Robust, earthy, refined and classic, gin is one of those liquors that comes with a cult following. Either you love the citrusy, floral and ferny taste of the 16th century spirit or you hate it – few people fall in the middle ground. If you’re one of those lovers, like us, and spend your days researching the best places to sip the aromatic juniper with the fizzy bubbles of seltzer water or your version of a dry martini tossed with a bit of Vermouth and a perfectly spiraled lemon peel, you’re in luck. We’ve crafted a compressive list of the top 10 gin bars in the U.S. – ranging from Charleston’s Gin Joint, complete with hearty, bearded hipsters, to Broken Shaker, a Miami institution known for being a place you always ask for the bartender’s choice. Your favorite spirit, and one of the world’s oldest, just became a reason to travel.
You can’t get more “craft cocktail” than Whistlers, located on Austin’s bustling East Sixth. The hipster bar completely transformed the space from its former dive bar status into the elegant bar it is today, with white washed brick and concrete walls, a subway tiled roof in gradient hues of grey and a statement chandelier dangling right above the reclaimed wood bar. The décor might be elegant, but there’s still an underlying grunge that’s inherently Austin (like the faded murals, concrete tables and string bulb lights outside). Make sure to start with the Bossa Nova, a spicy blend of gin, genepy, coconut milk, lemon grass and chile oil, a perfectly Austin take on a gin spritzer.
Owned by the talented restaurateurs behind Snow City Café, Spenard Roadhouse and Sack’s Cafe, South Restaurant + Coffeehouse has become one of Anchorage’s most popular bars. With an expansive menu offering everything from Panini’s to yellowfin crudo, a light and airy bar and a neighboring coffee shop, it’s a one-stop shop for bites, sips and even post dinner mingling. By far the most impressive element is the gin menu, decorated with the famed Casablanca quote on the outside (“Of all the gin joints in all the towns in all the world, she walks into mine”), the bar offers 25 local and imported gins. Your best bet would be to order one that’s local to Alaska. No matter what you order, from the signature, pink peppercorn-adorned Basil Rathbone to the simple martini, the bartender will pour your libation tableside and decorate it with a collection of dried botanicals.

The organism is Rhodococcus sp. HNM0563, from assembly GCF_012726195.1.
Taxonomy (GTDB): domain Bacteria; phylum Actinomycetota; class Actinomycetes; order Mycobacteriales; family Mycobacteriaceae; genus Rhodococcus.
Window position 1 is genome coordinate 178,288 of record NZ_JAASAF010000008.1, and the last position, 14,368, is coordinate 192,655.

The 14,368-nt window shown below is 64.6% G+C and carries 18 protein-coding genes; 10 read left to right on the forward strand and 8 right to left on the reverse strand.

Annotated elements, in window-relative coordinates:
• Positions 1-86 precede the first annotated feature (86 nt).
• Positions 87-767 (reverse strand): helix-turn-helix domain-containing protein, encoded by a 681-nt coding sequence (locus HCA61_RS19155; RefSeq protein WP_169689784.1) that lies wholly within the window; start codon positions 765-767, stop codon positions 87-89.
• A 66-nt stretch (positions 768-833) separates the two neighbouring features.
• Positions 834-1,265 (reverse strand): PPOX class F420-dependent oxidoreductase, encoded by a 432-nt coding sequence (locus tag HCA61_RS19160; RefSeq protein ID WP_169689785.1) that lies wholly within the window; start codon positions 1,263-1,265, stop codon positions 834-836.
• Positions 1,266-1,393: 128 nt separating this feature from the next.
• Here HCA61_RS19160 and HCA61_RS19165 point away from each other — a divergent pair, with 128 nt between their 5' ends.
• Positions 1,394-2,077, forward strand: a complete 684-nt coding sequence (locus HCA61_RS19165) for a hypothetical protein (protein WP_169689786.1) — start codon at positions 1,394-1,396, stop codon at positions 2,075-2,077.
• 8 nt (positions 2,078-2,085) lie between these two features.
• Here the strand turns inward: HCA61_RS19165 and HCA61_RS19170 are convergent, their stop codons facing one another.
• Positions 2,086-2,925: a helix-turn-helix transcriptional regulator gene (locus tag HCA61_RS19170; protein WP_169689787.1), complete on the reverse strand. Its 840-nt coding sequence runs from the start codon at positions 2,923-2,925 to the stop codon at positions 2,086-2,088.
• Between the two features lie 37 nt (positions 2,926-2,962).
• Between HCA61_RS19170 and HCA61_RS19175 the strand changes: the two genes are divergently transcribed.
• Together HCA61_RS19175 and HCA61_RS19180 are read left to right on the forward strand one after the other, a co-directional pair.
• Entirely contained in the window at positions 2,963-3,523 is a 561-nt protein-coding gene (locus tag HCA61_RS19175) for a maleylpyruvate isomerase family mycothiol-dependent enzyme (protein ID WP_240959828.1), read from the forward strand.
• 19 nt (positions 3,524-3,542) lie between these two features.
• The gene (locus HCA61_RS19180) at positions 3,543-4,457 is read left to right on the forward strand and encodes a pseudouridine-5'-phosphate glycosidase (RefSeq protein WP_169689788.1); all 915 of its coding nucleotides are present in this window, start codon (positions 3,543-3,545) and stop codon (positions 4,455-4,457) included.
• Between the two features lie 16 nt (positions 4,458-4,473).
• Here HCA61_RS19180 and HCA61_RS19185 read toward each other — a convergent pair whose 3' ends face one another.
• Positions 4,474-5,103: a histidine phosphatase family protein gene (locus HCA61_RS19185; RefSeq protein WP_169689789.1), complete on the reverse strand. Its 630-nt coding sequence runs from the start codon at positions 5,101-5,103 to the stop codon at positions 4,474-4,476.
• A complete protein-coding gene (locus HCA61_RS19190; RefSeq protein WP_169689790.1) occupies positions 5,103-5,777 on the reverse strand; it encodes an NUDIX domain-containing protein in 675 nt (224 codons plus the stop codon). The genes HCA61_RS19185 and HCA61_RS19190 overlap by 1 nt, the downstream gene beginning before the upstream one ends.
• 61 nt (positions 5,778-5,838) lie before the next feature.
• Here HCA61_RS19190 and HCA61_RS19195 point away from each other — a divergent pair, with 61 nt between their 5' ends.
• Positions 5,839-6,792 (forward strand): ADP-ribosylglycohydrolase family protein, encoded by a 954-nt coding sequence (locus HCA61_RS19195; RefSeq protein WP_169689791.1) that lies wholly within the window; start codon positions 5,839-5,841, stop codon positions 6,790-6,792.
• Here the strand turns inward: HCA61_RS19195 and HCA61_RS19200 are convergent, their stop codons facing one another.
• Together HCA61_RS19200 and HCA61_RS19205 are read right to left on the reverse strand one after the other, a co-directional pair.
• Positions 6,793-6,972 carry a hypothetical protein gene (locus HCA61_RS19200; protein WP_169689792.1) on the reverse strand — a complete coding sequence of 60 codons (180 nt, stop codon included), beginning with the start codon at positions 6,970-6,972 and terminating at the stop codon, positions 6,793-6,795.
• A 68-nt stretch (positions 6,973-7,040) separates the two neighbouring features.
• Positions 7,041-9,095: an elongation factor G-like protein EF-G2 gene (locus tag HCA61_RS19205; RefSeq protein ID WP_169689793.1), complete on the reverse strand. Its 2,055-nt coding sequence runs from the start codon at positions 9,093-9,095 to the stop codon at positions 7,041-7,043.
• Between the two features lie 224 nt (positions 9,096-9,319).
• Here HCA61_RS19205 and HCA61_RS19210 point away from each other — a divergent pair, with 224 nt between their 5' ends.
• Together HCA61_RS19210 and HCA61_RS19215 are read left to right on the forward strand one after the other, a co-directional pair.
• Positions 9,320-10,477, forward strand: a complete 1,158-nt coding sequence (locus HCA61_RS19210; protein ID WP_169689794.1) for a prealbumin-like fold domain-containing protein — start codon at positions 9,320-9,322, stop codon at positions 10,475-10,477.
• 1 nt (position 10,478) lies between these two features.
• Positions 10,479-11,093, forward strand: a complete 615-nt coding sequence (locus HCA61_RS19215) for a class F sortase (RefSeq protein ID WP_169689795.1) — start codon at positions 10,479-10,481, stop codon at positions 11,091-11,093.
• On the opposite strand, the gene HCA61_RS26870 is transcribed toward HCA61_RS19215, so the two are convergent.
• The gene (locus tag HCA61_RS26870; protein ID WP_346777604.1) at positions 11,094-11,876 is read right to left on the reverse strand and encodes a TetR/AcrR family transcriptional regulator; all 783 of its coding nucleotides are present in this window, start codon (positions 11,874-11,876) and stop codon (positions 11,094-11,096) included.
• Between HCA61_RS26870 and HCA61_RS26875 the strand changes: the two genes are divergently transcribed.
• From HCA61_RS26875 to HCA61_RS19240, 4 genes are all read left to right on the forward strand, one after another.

In the town of honky tonks, bourbon and cowboy boots, you probably don’t expect to find one of the best gin bars in the US. However, a stumble into the classic Oak Bar at the Hermitage Hotel will quickly change your mind. Home to an exciting cocktail collection and the city’s largest bourbon collection, this former gentleman’s club just oozes charm – with wood paneled walls and an eclectic collection of dedicated patrons. After you grab their legendary Farmers Daughter cocktail (made with gin, Limoncello and muddled strawberry) take a look around as you’re most likely to see at least one or two celebrities in the dimly lit corners.